Explore the substantial ruins of a Tironensian monastery, founded by William the Lion in 1178, who is buried in Arbroath Abbey.
As well as the Visitor Centre, visitors also have access to the grounds with some restrictions. Due to access restrictions in place as a precautionary measure while we undertake high level masonry inspections, there is currently no visitor access to the abbey. Find out more about our conservation work
Days Out Ts&Cs
Child tickets for £1.
1 full price adult/concession ticket required in each transaction.
Limit of 6 child tickets at £1 rate.
Please book online direct with the attraction to redeem and use code VSBEANO
Offer valid until 17 March 2024.
Arbroath Abbey is famously associated with the Declaration of Arbroath of 1320, which asserted Scotland's independence from England.
Parts of the abbey church and domestic buildings remain, notably the gatehouse range and the abbot's house.
Visitors can enjoy the herb garden along the south wall of the abbey church. The visitor centre provides a walk through audio-visual with a sound loop system. There is also a staff operated platform to enable disabled access to the upper viewing area.
Gravel paths and grassed areas allow access to most of the ground level of the abbey (except the sacristy), and interpretation boards in the nave. There are displays on abbey life in the ground floor of the Abbot's House, and on the declaration of Arbroath in the ground floor of the Gatehouse. Due to the turnpike stair, there is no disabled access to the upper floors of the Abbot's House, Gatehouse range or South transept.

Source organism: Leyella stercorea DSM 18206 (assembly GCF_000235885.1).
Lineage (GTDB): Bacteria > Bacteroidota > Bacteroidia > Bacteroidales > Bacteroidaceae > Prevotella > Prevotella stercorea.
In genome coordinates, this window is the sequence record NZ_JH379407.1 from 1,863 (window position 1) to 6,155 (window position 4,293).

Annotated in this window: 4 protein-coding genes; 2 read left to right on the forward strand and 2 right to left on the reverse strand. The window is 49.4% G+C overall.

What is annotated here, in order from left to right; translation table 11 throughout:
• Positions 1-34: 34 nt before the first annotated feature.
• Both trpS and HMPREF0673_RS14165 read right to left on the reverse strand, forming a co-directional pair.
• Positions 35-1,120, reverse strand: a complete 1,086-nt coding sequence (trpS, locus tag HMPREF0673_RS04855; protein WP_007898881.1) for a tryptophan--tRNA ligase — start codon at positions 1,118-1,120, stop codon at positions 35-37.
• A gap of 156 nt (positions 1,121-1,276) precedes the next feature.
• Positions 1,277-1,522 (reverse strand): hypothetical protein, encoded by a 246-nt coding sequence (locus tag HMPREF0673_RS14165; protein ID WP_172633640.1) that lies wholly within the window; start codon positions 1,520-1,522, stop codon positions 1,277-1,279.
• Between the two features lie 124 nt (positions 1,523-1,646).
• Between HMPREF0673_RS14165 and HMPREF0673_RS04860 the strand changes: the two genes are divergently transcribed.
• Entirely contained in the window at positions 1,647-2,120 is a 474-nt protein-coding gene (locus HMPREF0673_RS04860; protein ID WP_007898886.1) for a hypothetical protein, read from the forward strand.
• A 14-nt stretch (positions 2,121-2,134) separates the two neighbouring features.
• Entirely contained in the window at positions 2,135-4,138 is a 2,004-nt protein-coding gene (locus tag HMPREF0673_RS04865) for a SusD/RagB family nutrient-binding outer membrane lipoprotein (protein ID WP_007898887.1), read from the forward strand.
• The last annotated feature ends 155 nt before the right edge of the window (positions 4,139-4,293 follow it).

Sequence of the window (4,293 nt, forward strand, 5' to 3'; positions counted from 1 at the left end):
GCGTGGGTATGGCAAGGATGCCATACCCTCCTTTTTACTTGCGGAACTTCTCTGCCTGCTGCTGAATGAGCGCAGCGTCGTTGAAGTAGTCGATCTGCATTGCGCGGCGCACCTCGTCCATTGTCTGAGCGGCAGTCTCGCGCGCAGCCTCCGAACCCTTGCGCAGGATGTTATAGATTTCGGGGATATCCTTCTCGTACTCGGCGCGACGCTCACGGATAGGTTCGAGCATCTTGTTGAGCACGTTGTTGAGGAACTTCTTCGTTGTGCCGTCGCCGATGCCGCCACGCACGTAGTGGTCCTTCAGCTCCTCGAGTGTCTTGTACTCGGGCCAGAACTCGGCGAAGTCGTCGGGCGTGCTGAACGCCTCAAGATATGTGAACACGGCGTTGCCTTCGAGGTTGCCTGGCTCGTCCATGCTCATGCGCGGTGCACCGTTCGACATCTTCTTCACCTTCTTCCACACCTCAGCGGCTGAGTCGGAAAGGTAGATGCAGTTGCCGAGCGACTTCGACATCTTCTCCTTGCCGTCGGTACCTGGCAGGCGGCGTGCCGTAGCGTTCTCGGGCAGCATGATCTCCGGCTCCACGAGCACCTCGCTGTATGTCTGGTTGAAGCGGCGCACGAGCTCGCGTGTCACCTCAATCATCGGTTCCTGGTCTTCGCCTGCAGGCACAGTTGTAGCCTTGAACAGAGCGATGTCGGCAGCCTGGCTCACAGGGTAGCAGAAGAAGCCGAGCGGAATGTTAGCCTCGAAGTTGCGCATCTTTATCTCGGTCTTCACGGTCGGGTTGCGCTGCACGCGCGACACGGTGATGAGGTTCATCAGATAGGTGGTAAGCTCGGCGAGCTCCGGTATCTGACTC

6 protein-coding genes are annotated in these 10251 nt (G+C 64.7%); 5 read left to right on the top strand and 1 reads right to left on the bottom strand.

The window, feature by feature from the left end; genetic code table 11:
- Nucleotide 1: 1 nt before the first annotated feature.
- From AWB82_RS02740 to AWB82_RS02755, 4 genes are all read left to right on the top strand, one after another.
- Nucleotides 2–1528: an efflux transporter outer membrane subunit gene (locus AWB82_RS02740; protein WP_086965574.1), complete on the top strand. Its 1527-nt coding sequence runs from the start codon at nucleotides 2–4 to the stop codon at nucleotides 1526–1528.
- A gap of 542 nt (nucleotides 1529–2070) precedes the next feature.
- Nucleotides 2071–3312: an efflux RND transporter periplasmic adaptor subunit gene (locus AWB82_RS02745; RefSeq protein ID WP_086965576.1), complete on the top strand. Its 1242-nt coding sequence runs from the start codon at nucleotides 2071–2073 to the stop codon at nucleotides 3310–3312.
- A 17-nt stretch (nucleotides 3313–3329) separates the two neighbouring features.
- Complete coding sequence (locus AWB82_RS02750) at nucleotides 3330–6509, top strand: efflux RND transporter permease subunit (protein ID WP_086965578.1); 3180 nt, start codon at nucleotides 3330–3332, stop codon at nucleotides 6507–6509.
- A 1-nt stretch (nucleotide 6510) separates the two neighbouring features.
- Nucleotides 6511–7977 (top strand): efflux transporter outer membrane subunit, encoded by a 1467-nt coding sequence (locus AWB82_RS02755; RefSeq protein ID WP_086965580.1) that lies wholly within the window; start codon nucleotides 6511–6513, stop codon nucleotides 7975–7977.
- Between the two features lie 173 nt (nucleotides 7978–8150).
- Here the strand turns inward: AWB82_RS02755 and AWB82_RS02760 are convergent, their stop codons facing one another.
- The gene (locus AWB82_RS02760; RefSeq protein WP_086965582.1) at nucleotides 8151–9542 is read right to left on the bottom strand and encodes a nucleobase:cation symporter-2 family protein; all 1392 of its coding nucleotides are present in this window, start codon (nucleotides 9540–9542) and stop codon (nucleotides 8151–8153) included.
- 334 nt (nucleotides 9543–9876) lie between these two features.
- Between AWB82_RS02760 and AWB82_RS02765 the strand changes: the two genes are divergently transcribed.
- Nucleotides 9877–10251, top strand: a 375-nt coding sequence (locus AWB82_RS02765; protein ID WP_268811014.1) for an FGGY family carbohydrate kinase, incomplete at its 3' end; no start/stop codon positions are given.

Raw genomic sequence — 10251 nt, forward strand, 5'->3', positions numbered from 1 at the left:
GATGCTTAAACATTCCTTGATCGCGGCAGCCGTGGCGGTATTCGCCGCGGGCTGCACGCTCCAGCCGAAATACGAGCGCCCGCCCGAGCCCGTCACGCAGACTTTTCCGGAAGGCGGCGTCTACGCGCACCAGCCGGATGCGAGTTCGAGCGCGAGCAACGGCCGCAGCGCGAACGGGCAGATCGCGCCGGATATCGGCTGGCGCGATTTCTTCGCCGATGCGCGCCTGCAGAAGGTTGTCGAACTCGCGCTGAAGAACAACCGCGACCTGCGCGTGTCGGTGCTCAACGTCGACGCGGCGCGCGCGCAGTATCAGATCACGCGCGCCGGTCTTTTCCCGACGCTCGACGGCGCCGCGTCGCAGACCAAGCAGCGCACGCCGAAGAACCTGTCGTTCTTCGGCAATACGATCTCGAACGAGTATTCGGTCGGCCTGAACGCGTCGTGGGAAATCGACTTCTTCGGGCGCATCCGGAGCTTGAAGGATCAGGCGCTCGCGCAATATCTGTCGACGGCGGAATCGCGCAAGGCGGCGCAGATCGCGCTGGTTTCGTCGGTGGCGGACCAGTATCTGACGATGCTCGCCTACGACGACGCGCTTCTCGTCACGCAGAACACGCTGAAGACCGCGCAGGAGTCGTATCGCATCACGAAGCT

Introduced in 2014 – A display tells the story of the day the Stone of Destiny came to the abbey in 1951. Interpretation panels also explore potential links between the Declaration of Arbroath and the American Declaration of Independence.
Very occasionally the property has to close at short notice due to adverse weather conditions or other reasons out with our control. Please check the Historic Scotland closures page for any unexpected site closures https://www.historicenvironment.scot/visit-a-place/check-for-closures/. You can also follow closure tweets from @welovehistory using #hsclosure. Alternatively please call the site before setting off to check they are open.
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